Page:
2) EX-E-CUTION: FIT. CAPABILITY TO HANDLE MATERIALS. PERFECT FINISHING. This is the biggest problem Khaleeji designers have. Your local tailor shop guy does not have the capability to sew a 1000 KD garment.

3) Self-criticism and Accepting Criticism From Others: You are never as amazing as you think you are. If ten customers tell you dress sucks, it's not because they're jealous. Your dress sucks.

I was watching this talk from Fashion Forward Dubai and loved Caterina Minthe from Style.com. Guns out.
When the interviewer asked basically what the problem is with Khaleeji designers she mentioned that they cannot handle criticism and live in a very congratulatory environment. Every one claps, every one buys, and they still suck. TRUE.

Lets go in reverse:

3) We live in places where criticism is taken as a form of personal attack. I don't think I even need to say this, you all already know. Criticism cannot be taken as a valid complaint but a case of you vs me. Khaleeji leaders/politicians do it, Khaleeji parents do it (how many lazy ass kids in your high school had their parents blame the teacher for their bad grades), and our Khaleeji friends do it.

If you find something wrong with a designer, you can't mention them by name because everyone will be like "BUT HOW COULD YOU MENTION HER NAME... BLA BLA... REPUTATION... BLA BLA DONT BE A BITCH" ... and then you're the bad guy.

... Jeeeez guys, calm down! It might actually encourage the girl to change something! You'll never go to the gym if the mirror shows you a picture of Candice Swanepoel instead of yourself every morning.

If a store won't take your stuff because your stuff is BAD, then obviously it's the stores fault. The buyer is a huge bitch and really snobbish. Plus its probably because "shayfa nafsha and hates your friend" or something. Obviously not because your clothes are BAD. No way, man.

--BTW just because some celebrity wore your clothes doesn't mean your clothes are good, it means you paid your PR. That does not mean your clothes will sell--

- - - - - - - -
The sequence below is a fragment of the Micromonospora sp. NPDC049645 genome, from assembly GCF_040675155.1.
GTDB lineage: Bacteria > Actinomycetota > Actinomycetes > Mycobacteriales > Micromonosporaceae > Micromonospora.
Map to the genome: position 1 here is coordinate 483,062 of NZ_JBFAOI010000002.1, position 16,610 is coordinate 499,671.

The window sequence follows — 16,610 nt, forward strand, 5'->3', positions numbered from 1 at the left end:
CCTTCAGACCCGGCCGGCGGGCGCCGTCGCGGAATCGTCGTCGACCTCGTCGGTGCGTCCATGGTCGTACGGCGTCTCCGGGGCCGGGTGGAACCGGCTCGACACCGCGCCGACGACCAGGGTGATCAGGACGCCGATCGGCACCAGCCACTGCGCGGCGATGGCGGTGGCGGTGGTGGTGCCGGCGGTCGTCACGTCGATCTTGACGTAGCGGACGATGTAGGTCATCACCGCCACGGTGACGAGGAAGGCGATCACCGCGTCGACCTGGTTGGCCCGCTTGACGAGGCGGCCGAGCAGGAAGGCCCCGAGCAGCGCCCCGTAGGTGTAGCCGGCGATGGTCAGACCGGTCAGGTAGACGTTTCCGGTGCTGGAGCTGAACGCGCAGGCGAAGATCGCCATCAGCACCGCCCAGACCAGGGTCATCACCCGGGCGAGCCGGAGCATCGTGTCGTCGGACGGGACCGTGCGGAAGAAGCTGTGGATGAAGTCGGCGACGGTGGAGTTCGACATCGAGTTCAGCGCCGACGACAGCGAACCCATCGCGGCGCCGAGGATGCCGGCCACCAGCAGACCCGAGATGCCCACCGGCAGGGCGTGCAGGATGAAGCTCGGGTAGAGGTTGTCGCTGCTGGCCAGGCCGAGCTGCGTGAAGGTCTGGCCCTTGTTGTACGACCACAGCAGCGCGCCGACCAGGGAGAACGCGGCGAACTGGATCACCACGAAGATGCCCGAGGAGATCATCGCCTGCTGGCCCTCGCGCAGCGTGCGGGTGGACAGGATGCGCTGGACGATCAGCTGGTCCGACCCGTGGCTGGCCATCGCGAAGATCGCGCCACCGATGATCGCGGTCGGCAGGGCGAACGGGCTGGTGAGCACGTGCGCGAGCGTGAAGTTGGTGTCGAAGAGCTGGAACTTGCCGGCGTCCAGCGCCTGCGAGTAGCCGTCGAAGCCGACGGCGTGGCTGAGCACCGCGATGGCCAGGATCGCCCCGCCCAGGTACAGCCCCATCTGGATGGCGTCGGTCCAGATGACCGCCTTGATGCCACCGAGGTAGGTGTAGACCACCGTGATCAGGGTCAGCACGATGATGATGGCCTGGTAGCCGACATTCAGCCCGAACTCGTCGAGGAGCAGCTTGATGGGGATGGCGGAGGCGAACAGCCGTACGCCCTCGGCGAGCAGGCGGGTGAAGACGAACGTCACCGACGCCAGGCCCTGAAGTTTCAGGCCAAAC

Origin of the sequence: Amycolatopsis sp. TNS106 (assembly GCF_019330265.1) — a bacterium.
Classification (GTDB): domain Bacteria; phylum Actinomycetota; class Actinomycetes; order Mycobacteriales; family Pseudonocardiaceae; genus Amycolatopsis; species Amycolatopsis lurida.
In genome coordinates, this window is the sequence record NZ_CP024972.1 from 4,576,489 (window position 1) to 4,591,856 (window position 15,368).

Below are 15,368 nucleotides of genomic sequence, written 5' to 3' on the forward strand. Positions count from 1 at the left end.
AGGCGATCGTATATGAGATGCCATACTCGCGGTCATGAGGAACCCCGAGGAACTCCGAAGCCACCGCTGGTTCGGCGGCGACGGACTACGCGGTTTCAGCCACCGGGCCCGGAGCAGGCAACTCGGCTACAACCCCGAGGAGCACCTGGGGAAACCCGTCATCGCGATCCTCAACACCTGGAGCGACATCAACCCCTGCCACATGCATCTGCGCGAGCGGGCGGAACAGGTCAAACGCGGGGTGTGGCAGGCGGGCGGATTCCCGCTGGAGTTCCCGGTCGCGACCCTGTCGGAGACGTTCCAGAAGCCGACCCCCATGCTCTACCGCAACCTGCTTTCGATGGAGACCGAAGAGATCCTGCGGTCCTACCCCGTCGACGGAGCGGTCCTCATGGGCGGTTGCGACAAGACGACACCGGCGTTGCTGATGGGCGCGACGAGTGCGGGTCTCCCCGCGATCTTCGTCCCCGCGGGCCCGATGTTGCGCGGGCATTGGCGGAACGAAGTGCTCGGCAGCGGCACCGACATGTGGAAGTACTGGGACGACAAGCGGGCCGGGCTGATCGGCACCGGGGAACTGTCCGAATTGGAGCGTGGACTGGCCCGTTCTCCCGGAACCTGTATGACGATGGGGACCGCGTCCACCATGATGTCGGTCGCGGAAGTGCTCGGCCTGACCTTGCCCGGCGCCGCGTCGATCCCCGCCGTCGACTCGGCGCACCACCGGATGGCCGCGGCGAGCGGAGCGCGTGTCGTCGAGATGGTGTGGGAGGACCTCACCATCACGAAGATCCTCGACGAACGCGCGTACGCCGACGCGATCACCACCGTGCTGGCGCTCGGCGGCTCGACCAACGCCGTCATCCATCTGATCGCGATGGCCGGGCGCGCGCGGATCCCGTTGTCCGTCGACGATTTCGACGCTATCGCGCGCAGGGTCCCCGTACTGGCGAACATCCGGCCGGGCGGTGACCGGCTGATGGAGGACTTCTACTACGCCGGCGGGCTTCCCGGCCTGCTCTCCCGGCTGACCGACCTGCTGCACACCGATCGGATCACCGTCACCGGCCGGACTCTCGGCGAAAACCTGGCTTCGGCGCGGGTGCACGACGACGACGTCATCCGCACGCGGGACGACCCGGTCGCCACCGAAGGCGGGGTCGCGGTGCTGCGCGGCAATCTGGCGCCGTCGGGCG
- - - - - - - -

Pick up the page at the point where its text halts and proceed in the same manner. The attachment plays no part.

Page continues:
2) FINISHING. I have never (and I mean this like 100 thousand percent from the bottom of my heart) NEVER seen good finishing on the clothes or accessories of a Khaleeji brand. The fit has always been wrong, the cuts have always been bad, and the finishing touches were completely inappropriate for clothes sold in the luxury category. Even the ones in magazines, even the ones who won competitions. Even the ones who participated in the Dubai Vogue Italia event. ALL.

The second reason for shoddy finishing is laziness. Khaleeji designers never feel they need to make their best effort because everyone is so easily impressed! Or fake-impressed.

Notes for my fellow designers:

A) You are making clothes for a body, not a giant hotdog. Your pattern-making needs to be top-level. Make sure the waist is in the right place and doesn't fall or gape, make sure the ruching doesn't accidentally make your hips look enormous, make sure your proportions are right, make sure the front doesn't fit too tight on the chest area, make sure your seams are in the right places, make sure the zippers do what they're supposed to, make sure the arm holes are well calculated, make sure the girl can WALK etc etc. If you are making shoes, your pattern-making needs to be luxury-level. Choose the right (luxury) lasts, make sure the toe spring is not too high the heel is walkable and dead center. Make sure you outsole is not bumpy, all your proportions are technically correct and that any straps you have were placed in the correct places so as to not create irritation. For bags, make sure everything is attached properly, functional, proportional and moves properly.

B) If you have embroidery, make sure it is done in the correct way on the right fabric. Not all fabric works with all types of embroidery. The final product is not the same as the sketch. If you do heavy embroidery incorrectly on delicate silks and organzas, it WILL bunch up (the fabric around will bend and pop out). And your stuff will look cheap.
C) Make sure you size properly.
D) Make sure your seams are properly finished. If you are doing raw edge because its part of the style, okay. Otherwise, be cognizant of luxury edge finishing methods. And do it well.
E) If you are using hardware, make sure it is up to the level of your product and make sure it will not destroy the balance of the garment/accessory.
F) You materials have to be sourced well. Going to the fabric souk won't cut it. You need to either do your research on international fabric fairs or source your fabrics somewhere special (where you can guarantee exclusivity and will have a constant supply. Your materials need to echo the prices you are proposing. This does not mean it should all be silk and velvet, but make sure the feel great, they don't fade quickly and offer something special for your customers. For leathers, you need to go to Linea Pelle to place orders and learn to differentiate between leathers and how to use them. Not all leathers are created equal and not all leather can be used for all products, technically speaking.